Joseph’s coat plants (Alternanthera spp.) are popular for their colorful foliage that includes several shades of burgundy, red, orange, yellow, and lime green. Some species have single or bi-colored leaves, while others have the entire rainbow of color in a single plant. These frost-tender perennials are grown as annuals and range in size from 2 inch (5 cm.) dwarfs to 12 inch (31 cm.) mounds of foliage.
The amount of pinching you put into your Alternanthera plant care routine determines the growth habit of the plant. If you pinch out the growth tips regularly, the plants form a neat mound that looks fantastic in formal borders, and you can also use them in knot gardens. They remain attractive but take on a more casual appearance when you leave them alone.
You can make a neat edging for your borders or walkways using Alternanthera. Joseph’s coat used as an edging stays dense if you run over the tops of the plants lightly with a string trimmer. Space edging plants 2 inches (5 cm.) apart for dwarf species and 4 inches (10 cm.) apart for larger types.
How to Grow Alternanthera
Joseph’s coat plants aren’t picky about the soil as long as it is well-drained and not too rich. The plants grow well in both sun and partial shade, but the colors are more intense in full sun.
Set out bedding plants a couple of weeks after your last expected frost. You probably won’t find seeds for sale since the plants don’t come true from seeds. Landscapers call it chartreuse Alternanthera to avoid confusion with another plant that is sometimes called Joseph’s coat, and you may find them labeled this way at the nursery.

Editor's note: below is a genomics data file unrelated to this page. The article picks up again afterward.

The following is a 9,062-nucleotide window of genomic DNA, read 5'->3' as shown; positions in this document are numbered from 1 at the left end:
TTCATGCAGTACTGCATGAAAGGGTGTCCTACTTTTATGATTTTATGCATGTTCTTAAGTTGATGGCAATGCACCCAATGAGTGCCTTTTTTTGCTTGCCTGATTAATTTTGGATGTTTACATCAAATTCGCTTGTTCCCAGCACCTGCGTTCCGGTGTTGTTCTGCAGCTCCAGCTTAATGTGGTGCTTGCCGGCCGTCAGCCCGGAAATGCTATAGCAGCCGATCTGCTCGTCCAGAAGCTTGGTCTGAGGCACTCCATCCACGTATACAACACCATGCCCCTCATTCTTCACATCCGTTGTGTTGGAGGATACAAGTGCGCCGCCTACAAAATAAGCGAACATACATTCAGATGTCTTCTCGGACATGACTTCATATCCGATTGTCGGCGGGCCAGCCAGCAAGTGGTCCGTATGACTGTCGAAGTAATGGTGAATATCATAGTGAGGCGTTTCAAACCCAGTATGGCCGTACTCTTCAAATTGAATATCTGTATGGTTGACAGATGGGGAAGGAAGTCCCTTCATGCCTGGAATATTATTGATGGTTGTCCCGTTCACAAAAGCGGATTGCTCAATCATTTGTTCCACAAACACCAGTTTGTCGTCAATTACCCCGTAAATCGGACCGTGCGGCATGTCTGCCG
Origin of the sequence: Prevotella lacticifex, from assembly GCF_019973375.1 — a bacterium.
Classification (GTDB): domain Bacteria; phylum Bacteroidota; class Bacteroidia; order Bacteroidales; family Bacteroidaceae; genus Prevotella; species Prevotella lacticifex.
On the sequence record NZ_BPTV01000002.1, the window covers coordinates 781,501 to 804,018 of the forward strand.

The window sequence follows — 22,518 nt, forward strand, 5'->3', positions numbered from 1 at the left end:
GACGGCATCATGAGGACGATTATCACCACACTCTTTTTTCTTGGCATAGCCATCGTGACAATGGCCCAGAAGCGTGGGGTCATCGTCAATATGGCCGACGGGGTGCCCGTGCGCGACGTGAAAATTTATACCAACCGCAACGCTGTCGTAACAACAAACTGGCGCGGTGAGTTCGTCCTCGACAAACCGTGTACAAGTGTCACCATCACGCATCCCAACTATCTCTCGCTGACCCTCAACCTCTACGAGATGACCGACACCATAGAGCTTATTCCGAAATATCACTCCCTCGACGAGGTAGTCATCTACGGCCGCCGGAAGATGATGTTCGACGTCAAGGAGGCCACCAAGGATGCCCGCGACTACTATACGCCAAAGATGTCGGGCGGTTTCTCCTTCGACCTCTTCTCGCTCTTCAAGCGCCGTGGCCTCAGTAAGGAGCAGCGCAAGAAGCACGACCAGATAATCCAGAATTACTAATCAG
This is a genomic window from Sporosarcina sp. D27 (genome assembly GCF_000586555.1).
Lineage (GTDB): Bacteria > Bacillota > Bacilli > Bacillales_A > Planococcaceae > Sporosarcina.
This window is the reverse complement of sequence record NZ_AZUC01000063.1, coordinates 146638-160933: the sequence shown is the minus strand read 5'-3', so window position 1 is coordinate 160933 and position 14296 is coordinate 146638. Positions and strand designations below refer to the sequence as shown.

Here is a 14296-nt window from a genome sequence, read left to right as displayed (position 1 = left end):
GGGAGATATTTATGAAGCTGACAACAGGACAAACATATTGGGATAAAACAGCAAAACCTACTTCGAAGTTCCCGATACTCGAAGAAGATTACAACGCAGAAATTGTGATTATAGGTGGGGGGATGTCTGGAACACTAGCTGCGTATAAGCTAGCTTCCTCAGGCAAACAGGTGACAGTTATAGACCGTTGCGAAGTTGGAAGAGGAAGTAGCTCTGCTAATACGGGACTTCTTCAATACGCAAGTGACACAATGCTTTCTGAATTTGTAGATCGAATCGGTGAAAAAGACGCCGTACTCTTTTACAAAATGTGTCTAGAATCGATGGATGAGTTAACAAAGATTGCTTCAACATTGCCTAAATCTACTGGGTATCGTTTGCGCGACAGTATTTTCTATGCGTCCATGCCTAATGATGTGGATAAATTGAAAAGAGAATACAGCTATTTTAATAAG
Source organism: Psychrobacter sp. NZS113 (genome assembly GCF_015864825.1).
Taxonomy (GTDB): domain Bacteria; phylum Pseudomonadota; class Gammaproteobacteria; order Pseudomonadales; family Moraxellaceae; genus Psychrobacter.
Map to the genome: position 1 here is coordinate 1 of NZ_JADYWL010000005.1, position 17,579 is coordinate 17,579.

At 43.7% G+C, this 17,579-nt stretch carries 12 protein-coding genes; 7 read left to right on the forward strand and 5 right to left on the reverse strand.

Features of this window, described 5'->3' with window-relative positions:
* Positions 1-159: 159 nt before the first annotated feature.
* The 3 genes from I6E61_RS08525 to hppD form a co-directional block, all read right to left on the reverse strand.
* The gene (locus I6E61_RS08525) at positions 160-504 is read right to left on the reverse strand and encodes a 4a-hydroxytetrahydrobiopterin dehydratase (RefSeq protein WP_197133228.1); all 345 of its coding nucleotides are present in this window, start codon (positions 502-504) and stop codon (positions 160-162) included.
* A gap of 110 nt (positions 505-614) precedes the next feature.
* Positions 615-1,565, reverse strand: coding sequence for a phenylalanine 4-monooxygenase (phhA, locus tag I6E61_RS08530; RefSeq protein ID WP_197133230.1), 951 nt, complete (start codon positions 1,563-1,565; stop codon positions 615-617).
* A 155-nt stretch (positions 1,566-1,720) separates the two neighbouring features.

Chartreuse Alternanthera foliage varies with the species and cultivar. There is a good deal of confusion among the species, with some growers calling the same plant A. ficoidea, A. bettzichiana, A. amoena, and A. versicolor. Any of these names generally refers to a variety with multicolored leaves. The color mix can lead to a chaotic appearance in some settings. Try these cultivars for a more structured look:
- ‘Purple Knight’ has deep burgundy foliage.
- ‘Threadleaf Red’ has narrow, scarlet foliage.
- ‘Wavy yellow’ has narrow foliage splashed with gold.
- ‘Broadleaf Red’ has bright green leaves with red stripes.
Alternanthera Plant Care
Water the plants often enough to keep the soil from completely drying out. They generally don’t need additional fertilizer, but if they aren’t growing well, try giving them a shovelful of compost in summer. Cut them back if the mounds start to sprawl or spread open.
The easiest way to carry the plants from one year to the next is to take cuttings just before the first frost. Start the cuttings indoors and grow them in a sunny window until spring.